Impact of type D personality on clinical outcomes in Asian patients with stable coronary artery disease

Hsin Bang Leu, Wei Hsian Yin, Wei Kung Tseng, Yen Wen Wu, Tsung Hsien Lin, Hung I. Yeh, Kuan Cheng Chang, Ji Hung Wang, Chau Chung Wu, Jaw Wen Chen

Research output: Contribution to journalArticlepeer-review

25 Citations (Scopus)


Background: Some personality types are associated with cardiovascular (CV) diseases and may be related to clinical outcomes in coronary artery disease (CAD). This study investigates the association between type D personality and clinical outcomes in stable CAD patients in an Asian cohort. Methods: Stable CAD patients were enrolled and prospectively followed up for at least 1 year in Taiwan. The inclusion criteria were at least one successful percutaneous coronary intervention (PCI) and stable medical treatment for at least 1 month before enrollment. Vulnerability to psychological distress was measured by the Type D Personality Scale (DS14) after enrollment. The end point was the occurrence of total CV events. Cox regression models of CV events were used to investigate the role of type D personality in clinical outcomes. Results: The study included 777 patients, among which 122 (15.77%) had type D personality. Forty-two CV events were identified: 3 cardiac deaths, 5 nonfatal myocardial infarctions, 1 stroke, 4 congestive heart failures (CHF), 6 peripheral arterial occlusive disorder cases, and 23 readmissions for angina/revascularization treatment. Patients with type D personality had significantly higher incidence of future CV events (9.84% vs. 4.58%, p = 0.018%) and admission for angina/revascularization (5.74% vs. 2.44%, p = 0.049). Patients with subsequent CV events were more likely to have type D personality (28.57% vs. 14.97%, p=0.018). After proportional Cox regression analysis, type D personality remained an independent predictor of future CV events (HR: 3.21, 95% CI: 1.06–9.69). In subgroup analyses, type D personality was especially associated with higher risk of total CV events among females, the elderly, hypertension patients, diabetes patients, and non-smokers. Conclusion: Type D personality was an independent predictor of CV outcomes in an Asian cohort of stable CAD patients. This personality type may be identified in risk stratification for secondary prevention after PCI.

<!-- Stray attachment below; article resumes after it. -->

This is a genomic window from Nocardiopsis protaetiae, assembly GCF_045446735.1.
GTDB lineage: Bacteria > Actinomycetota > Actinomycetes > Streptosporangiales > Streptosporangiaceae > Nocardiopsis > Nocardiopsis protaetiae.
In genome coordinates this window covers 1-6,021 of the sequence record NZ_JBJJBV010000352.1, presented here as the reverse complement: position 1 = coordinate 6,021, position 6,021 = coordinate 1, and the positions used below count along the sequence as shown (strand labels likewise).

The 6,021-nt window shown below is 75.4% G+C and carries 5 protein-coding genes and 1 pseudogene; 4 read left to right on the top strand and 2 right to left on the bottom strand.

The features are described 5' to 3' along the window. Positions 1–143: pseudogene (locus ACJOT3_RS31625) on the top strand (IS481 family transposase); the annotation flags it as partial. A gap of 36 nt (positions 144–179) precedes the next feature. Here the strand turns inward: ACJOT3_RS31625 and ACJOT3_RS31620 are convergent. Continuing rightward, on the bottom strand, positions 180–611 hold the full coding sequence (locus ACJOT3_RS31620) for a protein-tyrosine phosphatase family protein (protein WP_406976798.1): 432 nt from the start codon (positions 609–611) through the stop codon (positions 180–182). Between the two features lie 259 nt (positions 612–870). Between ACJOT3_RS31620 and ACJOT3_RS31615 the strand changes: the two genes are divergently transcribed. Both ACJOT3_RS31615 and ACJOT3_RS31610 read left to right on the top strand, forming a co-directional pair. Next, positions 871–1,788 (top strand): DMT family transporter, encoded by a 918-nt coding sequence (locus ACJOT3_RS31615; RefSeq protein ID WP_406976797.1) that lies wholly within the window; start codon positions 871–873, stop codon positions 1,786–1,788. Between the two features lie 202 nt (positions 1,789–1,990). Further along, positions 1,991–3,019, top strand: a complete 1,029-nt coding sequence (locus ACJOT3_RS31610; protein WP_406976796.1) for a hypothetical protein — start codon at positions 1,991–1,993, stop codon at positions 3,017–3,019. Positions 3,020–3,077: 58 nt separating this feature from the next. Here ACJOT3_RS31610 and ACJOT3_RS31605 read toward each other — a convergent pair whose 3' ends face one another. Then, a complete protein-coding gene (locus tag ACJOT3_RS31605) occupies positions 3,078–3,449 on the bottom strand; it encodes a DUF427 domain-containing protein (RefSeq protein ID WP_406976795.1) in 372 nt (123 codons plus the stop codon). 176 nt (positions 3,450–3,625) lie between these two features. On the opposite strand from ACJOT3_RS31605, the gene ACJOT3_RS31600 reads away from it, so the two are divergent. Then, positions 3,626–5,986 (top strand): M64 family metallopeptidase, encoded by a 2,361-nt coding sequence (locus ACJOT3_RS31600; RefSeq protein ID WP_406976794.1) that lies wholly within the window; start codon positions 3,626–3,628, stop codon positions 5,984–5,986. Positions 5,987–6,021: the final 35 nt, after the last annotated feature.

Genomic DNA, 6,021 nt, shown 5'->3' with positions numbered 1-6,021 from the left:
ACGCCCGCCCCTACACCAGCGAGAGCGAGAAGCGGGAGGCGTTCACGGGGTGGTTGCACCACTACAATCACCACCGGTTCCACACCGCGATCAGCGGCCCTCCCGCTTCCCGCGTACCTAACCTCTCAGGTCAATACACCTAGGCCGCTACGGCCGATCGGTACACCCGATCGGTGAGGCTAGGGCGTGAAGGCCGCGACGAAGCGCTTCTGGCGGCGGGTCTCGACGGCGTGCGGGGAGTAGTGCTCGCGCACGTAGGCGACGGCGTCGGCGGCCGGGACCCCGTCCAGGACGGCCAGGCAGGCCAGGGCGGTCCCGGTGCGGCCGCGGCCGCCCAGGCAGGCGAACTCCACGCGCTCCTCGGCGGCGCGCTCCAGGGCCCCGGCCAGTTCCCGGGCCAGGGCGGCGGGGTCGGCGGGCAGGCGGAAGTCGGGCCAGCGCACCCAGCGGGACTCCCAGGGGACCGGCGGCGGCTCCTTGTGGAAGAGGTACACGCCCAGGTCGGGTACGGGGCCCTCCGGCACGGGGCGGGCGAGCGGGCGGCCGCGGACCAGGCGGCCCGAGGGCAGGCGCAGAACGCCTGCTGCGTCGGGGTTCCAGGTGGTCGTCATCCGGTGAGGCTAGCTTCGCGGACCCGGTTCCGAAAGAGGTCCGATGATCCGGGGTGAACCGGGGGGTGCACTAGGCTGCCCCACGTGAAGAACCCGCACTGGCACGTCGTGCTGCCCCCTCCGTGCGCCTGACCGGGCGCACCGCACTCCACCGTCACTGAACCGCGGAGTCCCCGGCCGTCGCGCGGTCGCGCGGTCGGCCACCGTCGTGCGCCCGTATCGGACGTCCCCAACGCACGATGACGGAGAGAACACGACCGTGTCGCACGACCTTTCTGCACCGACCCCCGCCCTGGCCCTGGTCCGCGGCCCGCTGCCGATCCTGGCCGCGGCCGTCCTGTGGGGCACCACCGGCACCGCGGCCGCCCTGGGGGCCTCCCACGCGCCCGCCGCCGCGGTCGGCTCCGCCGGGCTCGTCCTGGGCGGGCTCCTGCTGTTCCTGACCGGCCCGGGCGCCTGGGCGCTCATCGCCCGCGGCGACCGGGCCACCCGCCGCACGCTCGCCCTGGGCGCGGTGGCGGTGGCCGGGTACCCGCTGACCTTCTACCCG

Original languageEnglish
Pages (from-to)721-729
Number of pages9
JournalJournal of the Formosan Medical Association
Issue number3
Publication statusPublished - Mar 2019
Externally publishedYes


  • Coronary artery disease
  • Type D personality

ASJC Scopus subject areas

  • General Medicine


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